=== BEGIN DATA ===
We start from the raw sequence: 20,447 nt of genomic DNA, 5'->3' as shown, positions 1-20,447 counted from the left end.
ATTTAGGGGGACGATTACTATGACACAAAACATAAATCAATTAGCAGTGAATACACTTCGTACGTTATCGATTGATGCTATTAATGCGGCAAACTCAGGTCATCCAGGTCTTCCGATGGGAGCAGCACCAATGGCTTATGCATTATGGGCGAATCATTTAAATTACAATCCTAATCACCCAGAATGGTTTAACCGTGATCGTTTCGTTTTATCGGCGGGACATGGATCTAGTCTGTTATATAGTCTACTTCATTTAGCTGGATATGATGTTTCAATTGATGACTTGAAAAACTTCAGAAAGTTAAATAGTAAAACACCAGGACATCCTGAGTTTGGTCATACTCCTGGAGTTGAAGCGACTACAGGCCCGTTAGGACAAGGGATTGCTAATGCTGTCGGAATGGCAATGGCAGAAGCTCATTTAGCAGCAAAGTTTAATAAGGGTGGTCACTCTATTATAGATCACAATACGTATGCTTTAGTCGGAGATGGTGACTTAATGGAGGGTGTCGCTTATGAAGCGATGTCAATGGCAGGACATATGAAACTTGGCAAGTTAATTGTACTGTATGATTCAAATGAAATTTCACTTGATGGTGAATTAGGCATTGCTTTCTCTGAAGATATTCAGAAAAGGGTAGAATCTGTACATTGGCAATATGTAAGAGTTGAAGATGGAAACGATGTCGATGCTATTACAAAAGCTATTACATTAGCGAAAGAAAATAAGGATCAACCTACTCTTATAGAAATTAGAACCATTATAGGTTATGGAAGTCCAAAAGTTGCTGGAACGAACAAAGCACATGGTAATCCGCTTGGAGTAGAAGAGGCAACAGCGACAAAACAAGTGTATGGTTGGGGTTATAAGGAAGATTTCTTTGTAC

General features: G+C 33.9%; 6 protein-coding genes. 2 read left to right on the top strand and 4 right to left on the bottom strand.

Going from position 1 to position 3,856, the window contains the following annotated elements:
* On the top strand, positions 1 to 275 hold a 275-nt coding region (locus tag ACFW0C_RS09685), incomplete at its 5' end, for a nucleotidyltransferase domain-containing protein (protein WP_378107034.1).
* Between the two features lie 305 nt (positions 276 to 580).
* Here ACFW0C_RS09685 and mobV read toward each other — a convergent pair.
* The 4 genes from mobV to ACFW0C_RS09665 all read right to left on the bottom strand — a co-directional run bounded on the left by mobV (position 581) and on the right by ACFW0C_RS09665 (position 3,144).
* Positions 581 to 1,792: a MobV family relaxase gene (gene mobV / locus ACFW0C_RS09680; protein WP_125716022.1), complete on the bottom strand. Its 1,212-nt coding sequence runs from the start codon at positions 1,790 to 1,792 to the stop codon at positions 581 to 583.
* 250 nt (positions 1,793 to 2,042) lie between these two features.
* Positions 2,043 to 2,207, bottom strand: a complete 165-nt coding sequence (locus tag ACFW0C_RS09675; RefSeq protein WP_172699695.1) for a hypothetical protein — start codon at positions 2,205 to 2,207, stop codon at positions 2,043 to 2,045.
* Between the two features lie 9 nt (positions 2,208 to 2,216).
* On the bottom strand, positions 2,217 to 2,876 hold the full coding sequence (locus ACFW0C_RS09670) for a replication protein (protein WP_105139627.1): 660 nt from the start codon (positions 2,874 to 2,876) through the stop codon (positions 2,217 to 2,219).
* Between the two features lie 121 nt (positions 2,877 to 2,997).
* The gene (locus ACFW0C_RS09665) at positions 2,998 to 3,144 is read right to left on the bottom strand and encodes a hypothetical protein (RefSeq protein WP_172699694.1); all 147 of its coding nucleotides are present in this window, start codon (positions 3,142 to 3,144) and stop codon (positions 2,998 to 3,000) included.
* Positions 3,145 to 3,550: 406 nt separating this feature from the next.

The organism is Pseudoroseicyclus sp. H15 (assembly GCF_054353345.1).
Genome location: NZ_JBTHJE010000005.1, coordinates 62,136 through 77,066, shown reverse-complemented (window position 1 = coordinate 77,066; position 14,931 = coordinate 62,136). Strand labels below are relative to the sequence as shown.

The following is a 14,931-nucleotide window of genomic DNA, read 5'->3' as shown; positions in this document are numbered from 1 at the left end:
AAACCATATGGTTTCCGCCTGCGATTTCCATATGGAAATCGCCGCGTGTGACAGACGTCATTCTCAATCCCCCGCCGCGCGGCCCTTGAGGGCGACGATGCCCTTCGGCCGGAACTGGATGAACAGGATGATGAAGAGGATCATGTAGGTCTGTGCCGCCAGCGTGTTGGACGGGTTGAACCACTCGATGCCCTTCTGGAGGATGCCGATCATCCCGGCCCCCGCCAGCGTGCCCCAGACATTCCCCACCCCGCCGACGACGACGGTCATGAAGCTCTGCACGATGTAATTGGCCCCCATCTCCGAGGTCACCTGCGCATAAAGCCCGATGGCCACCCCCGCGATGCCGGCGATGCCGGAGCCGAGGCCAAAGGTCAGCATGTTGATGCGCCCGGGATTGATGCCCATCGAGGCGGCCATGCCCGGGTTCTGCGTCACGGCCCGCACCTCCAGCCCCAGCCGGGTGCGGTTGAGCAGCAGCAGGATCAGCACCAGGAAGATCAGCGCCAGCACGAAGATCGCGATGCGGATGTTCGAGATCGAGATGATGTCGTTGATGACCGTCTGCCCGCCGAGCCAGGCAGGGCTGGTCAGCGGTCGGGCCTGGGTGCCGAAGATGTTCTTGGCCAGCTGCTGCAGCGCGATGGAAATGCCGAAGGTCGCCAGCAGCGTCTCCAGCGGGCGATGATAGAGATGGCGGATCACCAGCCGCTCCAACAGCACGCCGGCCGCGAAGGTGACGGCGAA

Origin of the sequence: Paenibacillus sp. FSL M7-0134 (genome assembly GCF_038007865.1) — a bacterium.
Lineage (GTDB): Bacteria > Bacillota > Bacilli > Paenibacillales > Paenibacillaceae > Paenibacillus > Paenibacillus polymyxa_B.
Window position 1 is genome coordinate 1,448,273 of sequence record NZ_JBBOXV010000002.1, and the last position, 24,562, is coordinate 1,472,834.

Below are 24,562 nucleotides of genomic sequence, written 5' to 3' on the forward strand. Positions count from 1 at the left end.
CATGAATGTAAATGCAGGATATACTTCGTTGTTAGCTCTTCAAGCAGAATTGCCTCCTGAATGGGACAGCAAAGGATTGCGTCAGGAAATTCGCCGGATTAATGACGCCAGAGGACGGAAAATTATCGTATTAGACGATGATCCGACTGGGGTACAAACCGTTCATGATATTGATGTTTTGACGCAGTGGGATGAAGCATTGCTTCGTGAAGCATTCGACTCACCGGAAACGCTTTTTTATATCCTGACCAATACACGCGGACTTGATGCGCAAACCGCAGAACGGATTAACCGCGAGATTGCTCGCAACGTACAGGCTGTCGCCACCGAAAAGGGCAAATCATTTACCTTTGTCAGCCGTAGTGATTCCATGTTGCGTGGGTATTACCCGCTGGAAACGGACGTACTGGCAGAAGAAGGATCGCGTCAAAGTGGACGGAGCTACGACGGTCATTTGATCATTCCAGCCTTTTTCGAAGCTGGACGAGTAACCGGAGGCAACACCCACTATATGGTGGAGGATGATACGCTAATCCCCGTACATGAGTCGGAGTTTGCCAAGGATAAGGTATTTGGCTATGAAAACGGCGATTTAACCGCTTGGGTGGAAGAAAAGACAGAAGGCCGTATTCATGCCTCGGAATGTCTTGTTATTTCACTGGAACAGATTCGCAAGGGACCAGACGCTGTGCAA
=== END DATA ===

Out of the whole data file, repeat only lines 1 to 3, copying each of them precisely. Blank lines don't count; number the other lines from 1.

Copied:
We start from the raw sequence: 20,447 nt of genomic DNA, 5'->3' as shown, positions 1-20,447 counted from the left end.
ATTTAGGGGGACGATTACTATGACACAAAACATAAATCAATTAGCAGTGAATACACTTCGTACGTTATCGATTGATGCTATTAATGCGGCAAACTCAGGTCATCCAGGTCTTCCGATGGGAGCAGCACCAATGGCTTATGCATTATGGGCGAATCATTTAAATTACAATCCTAATCACCCAGAATGGTTTAACCGTGATCGTTTCGTTTTATCGGCGGGACATGGATCTAGTCTGTTATATAGTCTACTTCATTTAGCTGGATATGATGTTTCAATTGATGACTTGAAAAACTTCAGAAAGTTAAATAGTAAAACACCAGGACATCCTGAGTTTGGTCATACTCCTGGAGTTGAAGCGACTACAGGCCCGTTAGGACAAGGGATTGCTAATGCTGTCGGAATGGCAATGGCAGAAGCTCATTTAGCAGCAAAGTTTAATAAGGGTGGTCACTCTATTATAGATCACAATACGTATGCTTTAGTCGGAGATGGTGACTTAATGGAGGGTGTCGCTTATGAAGCGATGTCAATGGCAGGACATATGAAACTTGGCAAGTTAATTGTACTGTATGATTCAAATGAAATTTCACTTGATGGTGAATTAGGCATTGCTTTCTCTGAAGATATTCAGAAAAGGGTAGAATCTGTACATTGGCAATATGTAAGAGTTGAAGATGGAAACGATGTCGATGCTATTACAAAAGCTATTACATTAGCGAAAGAAAATAAGGATCAACCTACTCTTATAGAAATTAGAACCATTATAGGTTATGGAAGTCCAAAAGTTGCTGGAACGAACAAAGCACATGGTAATCCGCTTGGAGTAGAAGAGGCAACAGCGACAAAACAAGTGTATGGTTGGGGTTATAAGGAAGATTTCTTTGTAC

General features: G+C 33.9%; 6 protein-coding genes. 2 read left to right on the top strand and 4 right to left on the bottom strand.